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United States Introduction - 2004
SOURCE: 2004 CIA WORLD FACTBOOK
Britain's American colonies broke with the mother country in 1776 and were recognized as the new nation of the United States of America following the Treaty of Paris in 1783. During the 19th and 20th centuries, 37 new states were added to the original 13 as the nation expanded across the North American continent and acquired a number of overseas possessions. The two most traumatic experiences in the nation's history were the Civil War (1861-65) and the Great Depression of the 1930s. Buoyed by victories in World Wars I and II and the end of the Cold War in 1991, the US remains the world's most powerful nation state. The economy is marked by steady growth, low unemployment and inflation, and rapid advances in technology.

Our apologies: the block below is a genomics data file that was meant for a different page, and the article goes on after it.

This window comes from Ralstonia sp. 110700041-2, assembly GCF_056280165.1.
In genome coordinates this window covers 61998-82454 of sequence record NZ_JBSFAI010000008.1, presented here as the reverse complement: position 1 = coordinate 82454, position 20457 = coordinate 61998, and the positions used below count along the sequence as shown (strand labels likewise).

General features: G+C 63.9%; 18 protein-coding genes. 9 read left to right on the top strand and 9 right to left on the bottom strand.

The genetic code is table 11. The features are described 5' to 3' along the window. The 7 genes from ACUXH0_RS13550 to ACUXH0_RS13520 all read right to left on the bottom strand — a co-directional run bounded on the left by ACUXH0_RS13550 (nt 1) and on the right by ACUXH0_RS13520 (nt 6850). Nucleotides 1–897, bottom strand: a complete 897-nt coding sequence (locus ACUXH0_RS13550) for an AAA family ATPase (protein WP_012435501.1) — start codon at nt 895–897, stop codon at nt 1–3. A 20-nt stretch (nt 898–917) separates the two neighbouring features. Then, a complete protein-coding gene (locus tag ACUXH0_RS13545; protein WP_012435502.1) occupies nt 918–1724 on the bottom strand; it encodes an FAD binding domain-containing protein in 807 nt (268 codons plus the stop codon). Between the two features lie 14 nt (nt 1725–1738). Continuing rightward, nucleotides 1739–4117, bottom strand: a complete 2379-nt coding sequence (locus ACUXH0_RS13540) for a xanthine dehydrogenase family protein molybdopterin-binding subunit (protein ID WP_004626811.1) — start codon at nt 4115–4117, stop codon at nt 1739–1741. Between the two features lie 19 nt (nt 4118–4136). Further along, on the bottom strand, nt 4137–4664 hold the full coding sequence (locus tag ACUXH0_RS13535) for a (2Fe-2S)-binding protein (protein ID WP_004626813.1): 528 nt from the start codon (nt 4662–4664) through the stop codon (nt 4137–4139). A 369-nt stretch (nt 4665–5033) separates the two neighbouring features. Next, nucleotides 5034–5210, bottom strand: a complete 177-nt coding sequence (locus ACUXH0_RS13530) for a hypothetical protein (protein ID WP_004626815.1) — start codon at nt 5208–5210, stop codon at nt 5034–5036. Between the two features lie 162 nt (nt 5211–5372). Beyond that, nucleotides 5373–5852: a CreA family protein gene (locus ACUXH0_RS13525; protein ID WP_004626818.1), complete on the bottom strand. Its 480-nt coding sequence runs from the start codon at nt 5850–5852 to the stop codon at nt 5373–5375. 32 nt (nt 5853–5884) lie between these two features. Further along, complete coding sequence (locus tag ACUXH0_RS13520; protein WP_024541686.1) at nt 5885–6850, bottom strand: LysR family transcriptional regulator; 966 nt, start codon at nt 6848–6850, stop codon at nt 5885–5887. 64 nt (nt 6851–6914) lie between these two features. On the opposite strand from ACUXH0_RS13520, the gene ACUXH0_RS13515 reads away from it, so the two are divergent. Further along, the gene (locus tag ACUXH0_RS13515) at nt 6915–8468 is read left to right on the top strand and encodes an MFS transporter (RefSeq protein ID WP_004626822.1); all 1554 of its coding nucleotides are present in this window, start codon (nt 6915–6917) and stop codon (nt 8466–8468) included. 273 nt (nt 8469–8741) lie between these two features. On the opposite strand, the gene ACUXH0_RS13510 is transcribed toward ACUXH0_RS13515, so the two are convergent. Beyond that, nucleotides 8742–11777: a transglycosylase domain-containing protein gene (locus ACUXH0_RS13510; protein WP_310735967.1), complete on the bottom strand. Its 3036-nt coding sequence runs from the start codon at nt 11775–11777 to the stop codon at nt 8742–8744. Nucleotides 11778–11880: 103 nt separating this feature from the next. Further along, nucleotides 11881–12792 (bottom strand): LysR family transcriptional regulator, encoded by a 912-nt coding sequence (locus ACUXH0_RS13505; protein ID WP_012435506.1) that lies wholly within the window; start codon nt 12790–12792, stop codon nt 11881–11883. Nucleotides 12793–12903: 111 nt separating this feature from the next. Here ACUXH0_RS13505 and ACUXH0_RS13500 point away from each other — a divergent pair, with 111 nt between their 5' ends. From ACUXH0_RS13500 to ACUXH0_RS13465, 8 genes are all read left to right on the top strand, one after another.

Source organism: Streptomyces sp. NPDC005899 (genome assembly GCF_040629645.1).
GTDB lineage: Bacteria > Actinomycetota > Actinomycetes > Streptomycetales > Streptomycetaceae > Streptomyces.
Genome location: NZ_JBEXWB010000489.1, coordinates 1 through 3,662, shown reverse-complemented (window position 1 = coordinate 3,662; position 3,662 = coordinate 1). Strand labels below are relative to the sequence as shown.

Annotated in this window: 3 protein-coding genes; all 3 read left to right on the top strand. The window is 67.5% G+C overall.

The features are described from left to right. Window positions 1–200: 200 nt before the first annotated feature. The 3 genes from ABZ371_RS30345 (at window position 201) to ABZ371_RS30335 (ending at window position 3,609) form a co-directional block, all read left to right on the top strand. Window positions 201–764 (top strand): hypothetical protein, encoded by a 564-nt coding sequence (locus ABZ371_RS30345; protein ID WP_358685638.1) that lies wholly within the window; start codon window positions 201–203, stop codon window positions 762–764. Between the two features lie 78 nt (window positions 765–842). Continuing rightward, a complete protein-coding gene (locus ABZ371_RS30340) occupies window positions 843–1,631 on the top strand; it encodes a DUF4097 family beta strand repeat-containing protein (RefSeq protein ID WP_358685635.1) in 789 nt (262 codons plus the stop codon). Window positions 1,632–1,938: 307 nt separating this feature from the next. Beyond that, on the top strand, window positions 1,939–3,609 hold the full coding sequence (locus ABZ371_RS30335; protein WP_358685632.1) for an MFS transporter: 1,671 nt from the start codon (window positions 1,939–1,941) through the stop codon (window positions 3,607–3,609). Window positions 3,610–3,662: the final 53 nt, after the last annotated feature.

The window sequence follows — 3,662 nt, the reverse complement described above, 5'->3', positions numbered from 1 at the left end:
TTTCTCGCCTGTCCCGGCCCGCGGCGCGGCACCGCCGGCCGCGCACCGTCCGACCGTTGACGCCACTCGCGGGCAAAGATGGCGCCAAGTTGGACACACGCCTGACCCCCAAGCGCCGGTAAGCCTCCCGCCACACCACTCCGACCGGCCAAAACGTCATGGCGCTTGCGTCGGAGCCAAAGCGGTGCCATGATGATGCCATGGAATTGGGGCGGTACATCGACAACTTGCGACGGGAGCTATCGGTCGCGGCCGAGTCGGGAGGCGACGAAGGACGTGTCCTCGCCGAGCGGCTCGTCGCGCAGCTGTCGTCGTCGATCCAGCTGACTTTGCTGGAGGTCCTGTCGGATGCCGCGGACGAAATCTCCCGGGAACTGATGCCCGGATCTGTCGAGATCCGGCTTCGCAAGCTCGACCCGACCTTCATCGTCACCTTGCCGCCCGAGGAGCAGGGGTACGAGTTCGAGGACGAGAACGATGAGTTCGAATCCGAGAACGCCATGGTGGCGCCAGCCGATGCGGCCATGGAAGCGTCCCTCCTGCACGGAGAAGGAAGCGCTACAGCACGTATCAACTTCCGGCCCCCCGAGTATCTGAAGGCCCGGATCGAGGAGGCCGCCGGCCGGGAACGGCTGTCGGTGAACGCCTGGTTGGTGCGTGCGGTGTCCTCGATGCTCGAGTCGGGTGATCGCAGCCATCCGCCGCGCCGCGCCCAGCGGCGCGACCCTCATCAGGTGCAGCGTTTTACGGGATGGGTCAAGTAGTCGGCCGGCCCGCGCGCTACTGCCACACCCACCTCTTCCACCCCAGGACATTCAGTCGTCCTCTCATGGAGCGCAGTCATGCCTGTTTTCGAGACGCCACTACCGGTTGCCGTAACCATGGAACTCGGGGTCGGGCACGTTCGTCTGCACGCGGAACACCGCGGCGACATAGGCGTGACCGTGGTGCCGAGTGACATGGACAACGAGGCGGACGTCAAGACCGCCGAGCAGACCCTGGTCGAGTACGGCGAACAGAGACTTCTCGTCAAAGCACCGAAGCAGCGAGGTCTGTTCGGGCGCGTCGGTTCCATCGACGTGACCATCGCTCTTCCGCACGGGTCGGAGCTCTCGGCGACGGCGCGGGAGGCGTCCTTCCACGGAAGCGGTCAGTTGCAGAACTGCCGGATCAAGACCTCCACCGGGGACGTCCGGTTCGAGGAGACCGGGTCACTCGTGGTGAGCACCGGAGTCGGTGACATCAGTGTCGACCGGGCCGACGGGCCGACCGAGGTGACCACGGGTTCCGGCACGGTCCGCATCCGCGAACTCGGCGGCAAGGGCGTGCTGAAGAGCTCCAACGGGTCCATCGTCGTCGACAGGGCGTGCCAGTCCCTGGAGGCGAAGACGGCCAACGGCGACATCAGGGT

NOTE: The information regarding United States on this page is re-published from the 2004 World Fact Book of the United States Central Intelligence Agency. No claims are made regarding the accuracy of United States Introduction 2004 information contained here. All suggestions for corrections of any errors about United States Introduction 2004 should be addressed to the CIA.